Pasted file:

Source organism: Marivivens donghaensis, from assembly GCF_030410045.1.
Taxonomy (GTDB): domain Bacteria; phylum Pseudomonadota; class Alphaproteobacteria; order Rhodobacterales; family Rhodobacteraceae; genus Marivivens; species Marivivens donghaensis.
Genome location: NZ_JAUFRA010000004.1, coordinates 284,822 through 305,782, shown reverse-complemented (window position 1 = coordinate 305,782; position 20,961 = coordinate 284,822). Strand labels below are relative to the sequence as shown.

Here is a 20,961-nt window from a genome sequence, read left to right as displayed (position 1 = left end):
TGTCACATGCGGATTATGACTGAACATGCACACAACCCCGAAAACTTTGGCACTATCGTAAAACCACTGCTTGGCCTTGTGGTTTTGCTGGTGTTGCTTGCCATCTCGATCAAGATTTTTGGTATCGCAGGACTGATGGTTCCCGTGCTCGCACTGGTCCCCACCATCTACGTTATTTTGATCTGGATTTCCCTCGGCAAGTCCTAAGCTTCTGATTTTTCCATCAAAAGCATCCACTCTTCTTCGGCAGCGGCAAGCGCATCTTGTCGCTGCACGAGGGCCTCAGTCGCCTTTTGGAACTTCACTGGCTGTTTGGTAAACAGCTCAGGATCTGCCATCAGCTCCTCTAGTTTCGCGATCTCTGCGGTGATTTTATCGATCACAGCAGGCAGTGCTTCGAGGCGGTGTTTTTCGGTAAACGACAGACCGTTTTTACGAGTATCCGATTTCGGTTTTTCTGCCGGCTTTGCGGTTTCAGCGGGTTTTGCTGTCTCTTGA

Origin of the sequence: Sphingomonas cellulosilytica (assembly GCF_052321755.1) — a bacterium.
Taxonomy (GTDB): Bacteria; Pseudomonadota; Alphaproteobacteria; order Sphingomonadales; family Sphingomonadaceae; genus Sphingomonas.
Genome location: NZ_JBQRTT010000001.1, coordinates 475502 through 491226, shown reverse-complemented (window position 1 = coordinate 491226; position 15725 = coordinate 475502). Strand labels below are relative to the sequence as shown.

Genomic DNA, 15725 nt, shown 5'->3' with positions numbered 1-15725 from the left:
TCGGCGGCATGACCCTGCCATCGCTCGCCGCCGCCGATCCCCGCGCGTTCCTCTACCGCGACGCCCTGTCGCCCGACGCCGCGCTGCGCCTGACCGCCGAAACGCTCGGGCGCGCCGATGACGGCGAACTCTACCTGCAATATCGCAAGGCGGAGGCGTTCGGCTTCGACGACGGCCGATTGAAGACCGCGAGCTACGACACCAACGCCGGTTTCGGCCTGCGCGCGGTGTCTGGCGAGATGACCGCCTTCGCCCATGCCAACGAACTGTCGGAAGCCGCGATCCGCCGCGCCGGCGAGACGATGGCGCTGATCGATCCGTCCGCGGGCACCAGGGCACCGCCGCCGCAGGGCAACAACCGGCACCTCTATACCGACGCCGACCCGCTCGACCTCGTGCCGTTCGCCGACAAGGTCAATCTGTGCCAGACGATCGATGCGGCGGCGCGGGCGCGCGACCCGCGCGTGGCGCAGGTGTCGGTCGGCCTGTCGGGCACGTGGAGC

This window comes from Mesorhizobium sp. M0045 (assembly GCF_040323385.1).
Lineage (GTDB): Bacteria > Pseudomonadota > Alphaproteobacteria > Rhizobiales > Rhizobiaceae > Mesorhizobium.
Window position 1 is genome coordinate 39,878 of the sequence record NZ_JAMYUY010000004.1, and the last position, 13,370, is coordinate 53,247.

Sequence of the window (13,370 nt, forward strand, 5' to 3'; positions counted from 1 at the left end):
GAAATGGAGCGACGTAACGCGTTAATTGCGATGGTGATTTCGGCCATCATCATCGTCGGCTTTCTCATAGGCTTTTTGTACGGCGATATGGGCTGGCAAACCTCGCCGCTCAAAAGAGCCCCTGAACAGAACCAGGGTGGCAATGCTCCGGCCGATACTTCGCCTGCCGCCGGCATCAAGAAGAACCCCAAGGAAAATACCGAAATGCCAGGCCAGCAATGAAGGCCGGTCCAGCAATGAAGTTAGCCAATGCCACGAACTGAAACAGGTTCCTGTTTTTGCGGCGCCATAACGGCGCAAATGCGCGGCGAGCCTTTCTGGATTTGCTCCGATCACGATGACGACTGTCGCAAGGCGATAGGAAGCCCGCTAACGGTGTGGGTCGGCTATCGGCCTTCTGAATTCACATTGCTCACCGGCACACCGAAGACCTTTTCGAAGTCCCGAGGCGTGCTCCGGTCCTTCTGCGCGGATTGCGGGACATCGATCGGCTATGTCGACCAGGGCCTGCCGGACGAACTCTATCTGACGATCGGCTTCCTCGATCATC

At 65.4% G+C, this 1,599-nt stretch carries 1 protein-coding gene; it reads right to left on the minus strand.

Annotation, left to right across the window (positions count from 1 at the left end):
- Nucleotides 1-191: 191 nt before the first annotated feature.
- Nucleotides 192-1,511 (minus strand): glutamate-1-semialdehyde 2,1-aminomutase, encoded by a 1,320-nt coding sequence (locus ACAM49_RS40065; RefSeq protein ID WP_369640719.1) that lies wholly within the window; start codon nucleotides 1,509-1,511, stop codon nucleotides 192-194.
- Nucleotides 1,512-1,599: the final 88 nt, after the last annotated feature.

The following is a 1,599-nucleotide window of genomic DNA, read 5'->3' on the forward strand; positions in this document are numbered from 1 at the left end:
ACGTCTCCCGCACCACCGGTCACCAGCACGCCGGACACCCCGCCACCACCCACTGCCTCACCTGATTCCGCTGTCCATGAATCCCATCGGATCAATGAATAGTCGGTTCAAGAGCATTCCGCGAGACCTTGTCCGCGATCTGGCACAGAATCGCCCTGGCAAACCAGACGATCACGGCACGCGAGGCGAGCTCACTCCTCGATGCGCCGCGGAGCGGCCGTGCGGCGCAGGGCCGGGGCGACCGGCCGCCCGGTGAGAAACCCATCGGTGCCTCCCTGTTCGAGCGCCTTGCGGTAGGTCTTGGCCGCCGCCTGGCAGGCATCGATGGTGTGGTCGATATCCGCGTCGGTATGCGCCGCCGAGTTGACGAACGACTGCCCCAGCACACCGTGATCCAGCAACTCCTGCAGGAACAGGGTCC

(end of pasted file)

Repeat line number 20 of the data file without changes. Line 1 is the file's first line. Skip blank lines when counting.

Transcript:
- Nucleotides 1,512-1,599: the final 88 nt, after the last annotated feature.